BURNOUT AT WORK
Everything these days is getting bigger, faster and wider, and employees have to keep pace. But at some point, the human motor overheats. Whilst burnout was previously scoffed at as a fashionable complaint, the symptoms of total burnout are now taken very seriously - just not usually by the people actually suffering from it.
THERE IS A DANGEROUSLY FINE LINE BETWEEN EXHAUSTION AND BURNOUT
Stress is part of working life. And all employees have days when the challenges they face seem too great and their motivation too weak. Fatigue at the end of the working day is far from being a symptom of burnout, but it's certainly a sign that we have all but forgotten to balance out stress with relaxation.
Unfortunately it's not possible to diagnose burnout simply on the basis of typical stress symptoms - it goes much deeper. Even though doctors warn against generic symptoms of burnout, there are definitely indications that a person is at risk of crossing the line between exhaustion and burnout:
People suffering from burnout often describe it as the complete inability to find any sense in their work or even to simply find a reason to get up in the morning. And they don't mean once a week, but every day. And not only on work days, but at the weekend too.
Feeling burnt out due to persistent psychological stress from work is very closely linked to other illnesses such as depression or imminent heart attack. And if the initial stages of burnout go unnoticed or are not treated, the consequences are virtually impossible to predict.
Furthermore, physical complaints such as dyspepsia or a permanent headache can occur, which the people concerned don't usually recognise as symptoms of burnout, despite the fact that the body usually raises the alarm faster than the mind.
THE QUALITY OF WORK PUT TO THE TEST
If work is the stress factor, it should be also be the focus of the treatment. Shouldn't it? The problem of burnout is multifaceted:
Although diagnosis today can seem quick, the people concerned still hesitate much too long before seeking help in the first place. After all, being "ill due to stress" sounds too much like failure. But anyone who suffers from insomnia, persistent anxiety or unexplained physical problems for more than two weeks should definitely seek medical advice.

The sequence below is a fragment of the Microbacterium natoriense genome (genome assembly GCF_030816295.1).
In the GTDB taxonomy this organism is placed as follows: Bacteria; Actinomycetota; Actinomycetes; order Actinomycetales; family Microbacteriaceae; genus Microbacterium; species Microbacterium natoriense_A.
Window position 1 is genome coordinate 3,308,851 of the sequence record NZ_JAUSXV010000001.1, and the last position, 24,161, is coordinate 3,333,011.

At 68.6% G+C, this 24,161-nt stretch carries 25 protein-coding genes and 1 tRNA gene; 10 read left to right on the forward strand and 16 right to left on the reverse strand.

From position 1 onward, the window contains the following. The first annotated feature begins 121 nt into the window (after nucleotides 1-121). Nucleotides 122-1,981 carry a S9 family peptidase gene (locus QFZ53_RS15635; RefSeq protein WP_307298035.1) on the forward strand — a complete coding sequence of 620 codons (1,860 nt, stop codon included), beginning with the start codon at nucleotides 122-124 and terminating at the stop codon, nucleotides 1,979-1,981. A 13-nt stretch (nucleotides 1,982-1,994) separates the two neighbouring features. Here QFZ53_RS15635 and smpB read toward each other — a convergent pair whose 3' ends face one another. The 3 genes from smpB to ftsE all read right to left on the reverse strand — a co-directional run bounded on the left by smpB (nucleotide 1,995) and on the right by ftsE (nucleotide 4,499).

Often, it's not easy to tell which aspects of work are actually to blame for stress. It needn't necessarily be the quantity of work an employee has to handle. Burnout symptoms can also be triggered by a lack of recognition, permanent pressure from line managers or simply being assigned the wrong tasks, which are too hard or too easy for the employee in question.
But before these factors can be analysed, the risk must be identified. And this requires a good level of attentiveness. Not only must the person concerned admit that something is not right, but their environment - in particular within the company - must also step up. If a colleague's behaviour changes noticeably, perhaps isolating themselves further or becoming noticeably more cynical or aggressive, then it's time to raise concerns. Sometimes this small impulse from outside is enough to trigger an important thought process to help steer a person away from becoming a burnout case.
And what next? It's a case of applying the brakes and finding ways to move away from stress. This could simply mean reducing the number of hours spent at work and consistently turning down overtime, through to restructuring an entire business. If the structures at work are responsible for an employee's illness, then the employer is obligated to change them.
THE MAGIC OF "NO": FROM NOW ON, I MATTER
But regardless of the environmental changes: The person concerned must be the focus of burnout avoidance. And many such people must learn to develop a healthy sense of egoism. Instead of always saying yes, they should learn the magic of saying no and realise that the world won't stop spinning just because they choose not to work themselves into the ground. They must also learn to formulate their needs in terms of work - first of all for themselves and then for the decision-maker. Anyone who knows exactly what they are worth can make corresponding demands in terms of workplace design. And if none of that helps, the only thing left is a clean break - a new job, deliberately taking time out, therapeutic treatment.
It takes effort. After all, people have come to define themselves through their work. But it is precisely this definition that often leads to burnout. And then the person may no longer be capable of working any more, and will also have lost a significant amount of their quality of life. That's why its worth asking every employee to stop for a moment now and again to question their own actions and examine their physical and mental health. If the answers are not positive, immediate intervention - even on a small scale - can help prevent the worst.